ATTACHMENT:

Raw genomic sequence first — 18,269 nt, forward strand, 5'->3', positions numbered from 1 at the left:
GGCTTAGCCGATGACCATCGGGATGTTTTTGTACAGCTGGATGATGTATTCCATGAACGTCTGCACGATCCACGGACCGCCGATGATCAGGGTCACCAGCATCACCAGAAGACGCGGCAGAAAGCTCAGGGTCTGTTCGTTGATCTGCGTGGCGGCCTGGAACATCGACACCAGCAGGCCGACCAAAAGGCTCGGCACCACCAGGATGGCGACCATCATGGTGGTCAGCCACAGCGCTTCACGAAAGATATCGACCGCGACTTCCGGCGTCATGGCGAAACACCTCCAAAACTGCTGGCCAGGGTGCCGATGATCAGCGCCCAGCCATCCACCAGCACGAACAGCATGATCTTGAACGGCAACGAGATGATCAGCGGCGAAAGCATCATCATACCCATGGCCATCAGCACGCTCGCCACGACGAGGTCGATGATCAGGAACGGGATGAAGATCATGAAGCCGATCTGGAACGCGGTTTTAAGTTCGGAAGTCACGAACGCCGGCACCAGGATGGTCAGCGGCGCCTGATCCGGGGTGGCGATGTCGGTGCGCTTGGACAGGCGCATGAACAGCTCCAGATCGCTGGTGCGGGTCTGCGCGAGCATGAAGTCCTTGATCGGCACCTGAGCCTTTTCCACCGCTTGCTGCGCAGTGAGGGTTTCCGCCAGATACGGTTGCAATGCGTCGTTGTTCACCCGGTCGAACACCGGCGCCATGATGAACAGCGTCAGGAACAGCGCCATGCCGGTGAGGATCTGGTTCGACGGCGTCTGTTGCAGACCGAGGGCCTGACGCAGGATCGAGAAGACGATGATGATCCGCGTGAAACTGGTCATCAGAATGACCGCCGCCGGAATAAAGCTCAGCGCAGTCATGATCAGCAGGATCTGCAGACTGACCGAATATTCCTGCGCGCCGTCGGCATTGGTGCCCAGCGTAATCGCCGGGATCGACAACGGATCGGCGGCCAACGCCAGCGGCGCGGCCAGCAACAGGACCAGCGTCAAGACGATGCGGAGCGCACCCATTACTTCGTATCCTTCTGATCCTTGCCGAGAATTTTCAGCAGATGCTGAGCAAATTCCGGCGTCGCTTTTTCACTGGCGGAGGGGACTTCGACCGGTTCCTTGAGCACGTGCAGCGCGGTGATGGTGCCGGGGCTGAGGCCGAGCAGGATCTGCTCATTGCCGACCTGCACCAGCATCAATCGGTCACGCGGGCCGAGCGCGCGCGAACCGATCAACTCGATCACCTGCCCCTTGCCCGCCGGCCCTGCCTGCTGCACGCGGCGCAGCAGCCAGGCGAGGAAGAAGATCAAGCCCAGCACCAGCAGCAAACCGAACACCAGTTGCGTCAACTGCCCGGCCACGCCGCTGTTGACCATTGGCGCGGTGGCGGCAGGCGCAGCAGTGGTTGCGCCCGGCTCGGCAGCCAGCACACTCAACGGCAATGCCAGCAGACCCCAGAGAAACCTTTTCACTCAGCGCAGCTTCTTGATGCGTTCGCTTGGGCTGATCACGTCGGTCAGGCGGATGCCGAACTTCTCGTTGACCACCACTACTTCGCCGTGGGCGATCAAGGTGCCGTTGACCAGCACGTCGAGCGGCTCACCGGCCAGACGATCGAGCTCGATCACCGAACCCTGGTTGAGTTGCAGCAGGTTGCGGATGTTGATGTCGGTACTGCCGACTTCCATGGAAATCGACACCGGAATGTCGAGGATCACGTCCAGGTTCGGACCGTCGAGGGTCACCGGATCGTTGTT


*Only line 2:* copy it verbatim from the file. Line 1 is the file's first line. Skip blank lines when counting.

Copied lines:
GGCTTAGCCGATGACCATCGGGATGTTTTTGTACAGCTGGATGATGTATTCCATGAACGTCTGCACGATCCACGGACCGCCGATGATCAGGGTCACCAGCATCACCAGAAGACGCGGCAGAAAGCTCAGGGTCTGTTCGTTGATCTGCGTGGCGGCCTGGAACATCGACACCAGCAGGCCGACCAAAAGGCTCGGCACCACCAGGATGGCGACCATCATGGTGGTCAGCCACAGCGCTTCACGAAAGATATCGACCGCGACTTCCGGCGTCATGGCGAAACACCTCCAAAACTGCTGGCCAGGGTGCCGATGATCAGCGCCCAGCCATCCACCAGCACGAACAGCATGATCTTGAACGGCAACGAGATGATCAGCGGCGAAAGCATCATCATACCCATGGCCATCAGCACGCTCGCCACGACGAGGTCGATGATCAGGAACGGGATGAAGATCATGAAGCCGATCTGGAACGCGGTTTTAAGTTCGGAAGTCACGAACGCCGGCACCAGGATGGTCAGCGGCGCCTGATCCGGGGTGGCGATGTCGGTGCGCTTGGACAGGCGCATGAACAGCTCCAGATCGCTGGTGCGGGTCTGCGCGAGCATGAAGTCCTTGATCGGCACCTGAGCCTTTTCCACCGCTTGCTGCGCAGTGAGGGTTTCCGCCAGATACGGTTGCAATGCGTCGTTGTTCACCCGGTCGAACACCGGCGCCATGATGAACAGCGTCAGGAACAGCGCCATGCCGGTGAGGATCTGGTTCGACGGCGTCTGTTGCAGACCGAGGGCCTGACGCAGGATCGAGAAGACGATGATGATCCGCGTGAAACTGGTCATCAGAATGACCGCCGCCGGAATAAAGCTCAGCGCAGTCATGATCAGCAGGATCTGCAGACTGACCGAATATTCCTGCGCGCCGTCGGCATTGGTGCCCAGCGTAATCGCCGGGATCGACAACGGATCGGCGGCCAACGCCAGCGGCGCGGCCAGCAACAGGACCAGCGTCAAGACGATGCGGAGCGCACCCATTACTTCGTATCCTTCTGATCCTTGCCGAGAATTTTCAGCAGATGCTGAGCAAATTCCGGCGTCGCTTTTTCACTGGCGGAGGGGACTTCGACCGGTTCCTTGAGCACGTGCAGCGCGGTGATGGTGCCGGGGCTGAGGCCGAGCAGGATCTGCTCATTGCCGACCTGCACCAGCATCAATCGGTCACGCGGGCCGAGCGCGCGCGAACCGATCAACTCGATCACCTGCCCCTTGCCCGCCGGCCCTGCCTGCTGCACGCGGCGCAGCAGCCAGGCGAGGAAGAAGATCAAGCCCAGCACCAGCAGCAAACCGAACACCAGTTGCGTCAACTGCCCGGCCACGCCGCTGTTGACCATTGGCGCGGTGGCGGCAGGCGCAGCAGTGGTTGCGCCCGGCTCGGCAGCCAGCACACTCAACGGCAATGCCAGCAGACCCCAGAGAAACCTTTTCACTCAGCGCAGCTTCTTGATGCGTTCGCTTGGGCTGATCACGTCGGTCAGGCGGATGCCGAACTTCTCGTTGACCACCACTACTTCGCCGTGGGCGATCAAGGTGCCGTTGACCAGCACGTCGAGCGGCTCACCGGCCAGACGATCGAGCTCGATCACCGAACCCTGGTTGAGTTGCAGCAGGTTGCGGATGTTGATGTCGGTACTGCCGACTTCCATGGAAATCGACACCGGAATGTCGAGGATCACGTCCAGGTTCGGACCGTCGAGGGTCACCGGATCGTTGTT